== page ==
Influence of nCPAP on Metabolic Consequences Associated With OSAS
|Obstructive Sleep Apnea Syndrome Obesity||Procedure: nasal continuous positive airway pressure|
|Study Design:||Allocation: Non-Randomized
Intervention Model: Single Group Assignment
Masking: Open Label
Primary Purpose: Basic Science
|Official Title:||Improvement in Hypothalamic-Pituitary-Adrenal Axis Function After Continuous Positive Airway Pressure Therapy in Obstructive Sleep Apnea Syndrome|
- To explore the interactive mechanisms of HPA axis, sympathetic nervous system activation, inflammatory cytokines, insulin resistance and hypertension in patients with and without sleep apnea, excluding the interference of the degree of fat accumulation. [ Time Frame: one day ]
- To evaluate low-dose dexamethasone-induced cortisol suppression and circadian rhythm of cortisol secretion in severe obese patients with sleep apnea in response to treatment with continuous positive airway pressure. [ Time Frame: three months ]
|Study Start Date:||October 2004|
|Study Completion Date:||March 2006|
Active Comparator: A
10 patients with severe OSAS (Apnea Hypopnea Index of more than 30 events per hour of sleep) were treated with nCPAP for three months and all mentioned measurements above were repeated.
Procedure: nasal continuous positive airway pressure
After an average interval of three months, 10 patients with severe OSAS (AHI of more than 30 events per hour of sleep) treated with a mean nCPAP pressure of 11.2 ± 0.7 cm of H2O were reassessed and all mentioned measurements above were repeated
Background: There is evidence that obstructive sleep apnea syndrome (OSAS) increases the risk of cardiovascular events. Sympathetic nervous system and hypothalamic-pituitary-adrenal (HPA) axis activation may be the mechanism of this relationship. We evaluate HPA axis and metabolic consequences in obese patients with and without OSAS and we determine if continuous positive airway pressure therapy (nCPAP) influenced responses.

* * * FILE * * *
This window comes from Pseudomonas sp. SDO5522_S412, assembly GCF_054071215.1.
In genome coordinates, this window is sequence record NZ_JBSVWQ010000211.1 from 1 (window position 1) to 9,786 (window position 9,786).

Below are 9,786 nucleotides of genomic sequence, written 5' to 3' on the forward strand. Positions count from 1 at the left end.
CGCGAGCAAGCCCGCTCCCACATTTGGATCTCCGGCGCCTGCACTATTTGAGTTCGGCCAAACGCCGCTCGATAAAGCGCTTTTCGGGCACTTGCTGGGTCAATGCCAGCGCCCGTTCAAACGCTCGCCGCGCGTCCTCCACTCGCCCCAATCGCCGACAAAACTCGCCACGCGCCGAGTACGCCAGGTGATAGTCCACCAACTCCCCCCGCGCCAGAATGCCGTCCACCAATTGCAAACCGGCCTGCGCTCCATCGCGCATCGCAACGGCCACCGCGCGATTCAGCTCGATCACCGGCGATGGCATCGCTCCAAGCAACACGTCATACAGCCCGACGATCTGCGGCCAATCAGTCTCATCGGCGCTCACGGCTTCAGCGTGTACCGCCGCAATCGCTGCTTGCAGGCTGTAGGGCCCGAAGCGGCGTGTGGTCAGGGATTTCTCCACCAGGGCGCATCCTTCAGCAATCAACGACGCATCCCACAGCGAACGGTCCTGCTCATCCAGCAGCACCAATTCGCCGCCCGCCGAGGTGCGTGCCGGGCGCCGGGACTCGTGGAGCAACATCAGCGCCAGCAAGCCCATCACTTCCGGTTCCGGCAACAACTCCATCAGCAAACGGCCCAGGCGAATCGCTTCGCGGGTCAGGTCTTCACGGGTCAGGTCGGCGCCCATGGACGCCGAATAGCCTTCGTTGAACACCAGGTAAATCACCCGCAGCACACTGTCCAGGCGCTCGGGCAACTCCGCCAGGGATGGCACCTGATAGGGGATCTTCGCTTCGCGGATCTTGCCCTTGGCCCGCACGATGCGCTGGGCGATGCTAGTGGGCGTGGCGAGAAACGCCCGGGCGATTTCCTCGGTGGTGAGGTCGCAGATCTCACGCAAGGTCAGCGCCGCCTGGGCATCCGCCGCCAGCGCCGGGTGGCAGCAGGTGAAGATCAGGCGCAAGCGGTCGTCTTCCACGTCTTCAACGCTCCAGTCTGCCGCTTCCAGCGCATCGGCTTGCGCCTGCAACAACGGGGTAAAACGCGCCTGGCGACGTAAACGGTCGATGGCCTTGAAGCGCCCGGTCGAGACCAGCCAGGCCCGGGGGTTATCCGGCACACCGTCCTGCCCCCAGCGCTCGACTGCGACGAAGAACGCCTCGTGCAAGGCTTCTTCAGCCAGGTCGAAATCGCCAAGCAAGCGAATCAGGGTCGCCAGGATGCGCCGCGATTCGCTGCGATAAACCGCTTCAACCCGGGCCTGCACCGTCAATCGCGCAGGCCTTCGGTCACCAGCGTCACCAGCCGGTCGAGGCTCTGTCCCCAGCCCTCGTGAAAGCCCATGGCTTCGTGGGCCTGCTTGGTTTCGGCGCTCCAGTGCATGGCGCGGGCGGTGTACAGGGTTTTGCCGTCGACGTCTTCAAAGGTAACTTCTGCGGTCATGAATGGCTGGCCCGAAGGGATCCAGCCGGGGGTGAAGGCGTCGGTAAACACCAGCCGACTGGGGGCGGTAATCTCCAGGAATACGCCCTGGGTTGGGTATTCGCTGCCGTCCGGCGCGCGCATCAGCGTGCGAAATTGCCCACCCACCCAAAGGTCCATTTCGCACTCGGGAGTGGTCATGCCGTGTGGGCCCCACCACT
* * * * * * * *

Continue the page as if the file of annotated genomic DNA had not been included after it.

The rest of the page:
Methods: Plasma inflammatory cytokines, insulin resistance index, 24-hour ambulatory blood pressure monitoring and overnight cortisol suppression test with 0.25 mg of dexamethasone were performed in 22 severe obese patients with OSAS and 23 obese controls. Ten patients with severe apnea were re-evaluated three months after nCPAP therapy.
Results: Body mass index, abdominal circumference, blood pressure levels and insulin resistance indexes of OSAS patients and obese controls were very similar. In OSAS patients, adiponectin (p<0.05) and salivary cortisol suppression pos DEX (p<0.05) were lower, while heart rate (p<0.05) and TNF-alpha levels (p<0.05) were higher compared with obese controls. After nCPAP therapy, patients showed a reduction in heart rate (p=0.036) and a higher cortisol suppression after dexamethasone (p=0.001) and there were no differences in insulin resistance (HOMA p=0.139), arterial blood pressure (p=0.183) and adipokines compared with baseline. Cortisol suppression was positively correlated with the improvement of apnea hypopnea index while on nCPAP therapy (r= 0.799, p=0.010).
Conclusions: Patients with OSAS present nocturnal hypercortisolism, hyperactivity of sympathetic central nervous system, a higher degree of inflammation and hypoadiponectinemia independent of the body mass index. Furthermore, hyperactivity of HPA axis and sympathetic nervous system are recovered by nCPAP.
Please refer to this study by its ClinicalTrials.gov identifier: NCT00435643
|Universidade Federal de Sao Paulo|
|Sao Paulo, SP, Brazil, 04023-062|
|Principal Investigator:||Gláucia Carneiro, MD||UNIFESP-EPM|